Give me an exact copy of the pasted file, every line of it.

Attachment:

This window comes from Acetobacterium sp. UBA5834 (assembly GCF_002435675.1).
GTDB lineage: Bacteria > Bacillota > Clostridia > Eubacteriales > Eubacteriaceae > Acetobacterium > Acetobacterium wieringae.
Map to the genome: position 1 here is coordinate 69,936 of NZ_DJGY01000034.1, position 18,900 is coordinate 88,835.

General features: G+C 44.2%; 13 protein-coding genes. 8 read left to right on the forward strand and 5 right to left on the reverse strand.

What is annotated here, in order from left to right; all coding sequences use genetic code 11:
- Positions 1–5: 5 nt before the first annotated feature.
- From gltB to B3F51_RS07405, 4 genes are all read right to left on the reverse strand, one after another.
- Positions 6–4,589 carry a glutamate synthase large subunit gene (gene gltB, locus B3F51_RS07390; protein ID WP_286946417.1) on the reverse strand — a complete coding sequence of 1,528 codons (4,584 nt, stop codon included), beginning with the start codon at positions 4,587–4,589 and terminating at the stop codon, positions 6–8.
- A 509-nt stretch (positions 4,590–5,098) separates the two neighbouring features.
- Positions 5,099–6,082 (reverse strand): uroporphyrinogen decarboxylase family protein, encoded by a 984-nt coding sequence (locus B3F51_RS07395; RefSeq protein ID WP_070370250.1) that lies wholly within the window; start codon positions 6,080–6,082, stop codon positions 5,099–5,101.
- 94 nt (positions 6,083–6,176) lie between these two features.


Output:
This window comes from Acetobacterium sp. UBA5834 (assembly GCF_002435675.1).
GTDB lineage: Bacteria > Bacillota > Clostridia > Eubacteriales > Eubacteriaceae > Acetobacterium > Acetobacterium wieringae.
Map to the genome: position 1 here is coordinate 69,936 of NZ_DJGY01000034.1, position 18,900 is coordinate 88,835.

General features: G+C 44.2%; 13 protein-coding genes. 8 read left to right on the forward strand and 5 right to left on the reverse strand.

What is annotated here, in order from left to right; all coding sequences use genetic code 11:
- Positions 1–5: 5 nt before the first annotated feature.
- From gltB to B3F51_RS07405, 4 genes are all read right to left on the reverse strand, one after another.
- Positions 6–4,589 carry a glutamate synthase large subunit gene (gene gltB, locus B3F51_RS07390; protein ID WP_286946417.1) on the reverse strand — a complete coding sequence of 1,528 codons (4,584 nt, stop codon included), beginning with the start codon at positions 4,587–4,589 and terminating at the stop codon, positions 6–8.
- A 509-nt stretch (positions 4,590–5,098) separates the two neighbouring features.
- Positions 5,099–6,082 (reverse strand): uroporphyrinogen decarboxylase family protein, encoded by a 984-nt coding sequence (locus B3F51_RS07395; RefSeq protein ID WP_070370250.1) that lies wholly within the window; start codon positions 6,080–6,082, stop codon positions 5,099–5,101.
- 94 nt (positions 6,083–6,176) lie between these two features.